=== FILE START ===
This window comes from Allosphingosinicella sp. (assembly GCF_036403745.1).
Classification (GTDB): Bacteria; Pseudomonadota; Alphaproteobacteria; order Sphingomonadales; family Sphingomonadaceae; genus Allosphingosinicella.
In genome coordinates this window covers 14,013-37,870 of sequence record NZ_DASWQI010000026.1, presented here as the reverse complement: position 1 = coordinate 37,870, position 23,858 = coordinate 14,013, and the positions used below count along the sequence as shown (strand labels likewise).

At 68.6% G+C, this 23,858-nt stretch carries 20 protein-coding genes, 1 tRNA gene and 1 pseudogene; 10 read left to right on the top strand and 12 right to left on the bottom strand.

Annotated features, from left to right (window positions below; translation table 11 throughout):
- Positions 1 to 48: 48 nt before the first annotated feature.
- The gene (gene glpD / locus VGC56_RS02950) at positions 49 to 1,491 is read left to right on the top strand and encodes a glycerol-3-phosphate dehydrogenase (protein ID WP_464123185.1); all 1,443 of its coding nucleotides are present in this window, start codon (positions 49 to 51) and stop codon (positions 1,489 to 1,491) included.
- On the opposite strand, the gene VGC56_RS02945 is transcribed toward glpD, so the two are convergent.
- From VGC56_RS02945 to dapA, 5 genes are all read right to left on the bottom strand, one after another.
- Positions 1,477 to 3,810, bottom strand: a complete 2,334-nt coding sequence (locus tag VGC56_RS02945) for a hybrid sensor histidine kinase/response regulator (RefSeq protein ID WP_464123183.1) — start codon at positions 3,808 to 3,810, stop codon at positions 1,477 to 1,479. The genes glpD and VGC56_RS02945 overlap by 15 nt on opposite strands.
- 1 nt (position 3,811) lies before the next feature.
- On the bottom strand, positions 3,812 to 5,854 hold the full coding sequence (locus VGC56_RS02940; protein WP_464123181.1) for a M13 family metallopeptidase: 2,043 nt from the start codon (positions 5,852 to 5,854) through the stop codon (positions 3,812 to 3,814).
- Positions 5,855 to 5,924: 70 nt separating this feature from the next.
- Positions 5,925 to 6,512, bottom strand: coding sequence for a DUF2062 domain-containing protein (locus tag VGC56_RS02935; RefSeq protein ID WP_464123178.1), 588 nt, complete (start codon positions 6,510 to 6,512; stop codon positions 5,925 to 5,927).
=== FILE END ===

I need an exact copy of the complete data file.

This window comes from Allosphingosinicella sp. (assembly GCF_036403745.1).
Classification (GTDB): Bacteria; Pseudomonadota; Alphaproteobacteria; order Sphingomonadales; family Sphingomonadaceae; genus Allosphingosinicella.
In genome coordinates this window covers 14,013-37,870 of sequence record NZ_DASWQI010000026.1, presented here as the reverse complement: position 1 = coordinate 37,870, position 23,858 = coordinate 14,013, and the positions used below count along the sequence as shown (strand labels likewise).

At 68.6% G+C, this 23,858-nt stretch carries 20 protein-coding genes, 1 tRNA gene and 1 pseudogene; 10 read left to right on the top strand and 12 right to left on the bottom strand.

Annotated features, from left to right (window positions below; translation table 11 throughout):
- Positions 1 to 48: 48 nt before the first annotated feature.
- The gene (gene glpD / locus VGC56_RS02950) at positions 49 to 1,491 is read left to right on the top strand and encodes a glycerol-3-phosphate dehydrogenase (protein ID WP_464123185.1); all 1,443 of its coding nucleotides are present in this window, start codon (positions 49 to 51) and stop codon (positions 1,489 to 1,491) included.
- On the opposite strand, the gene VGC56_RS02945 is transcribed toward glpD, so the two are convergent.
- From VGC56_RS02945 to dapA, 5 genes are all read right to left on the bottom strand, one after another.
- Positions 1,477 to 3,810, bottom strand: a complete 2,334-nt coding sequence (locus tag VGC56_RS02945) for a hybrid sensor histidine kinase/response regulator (RefSeq protein ID WP_464123183.1) — start codon at positions 3,808 to 3,810, stop codon at positions 1,477 to 1,479. The genes glpD and VGC56_RS02945 overlap by 15 nt on opposite strands.
- 1 nt (position 3,811) lies before the next feature.
- On the bottom strand, positions 3,812 to 5,854 hold the full coding sequence (locus VGC56_RS02940; protein WP_464123181.1) for a M13 family metallopeptidase: 2,043 nt from the start codon (positions 5,852 to 5,854) through the stop codon (positions 3,812 to 3,814).
- Positions 5,855 to 5,924: 70 nt separating this feature from the next.
- Positions 5,925 to 6,512, bottom strand: coding sequence for a DUF2062 domain-containing protein (locus tag VGC56_RS02935; RefSeq protein ID WP_464123178.1), 588 nt, complete (start codon positions 6,510 to 6,512; stop codon positions 5,925 to 5,927).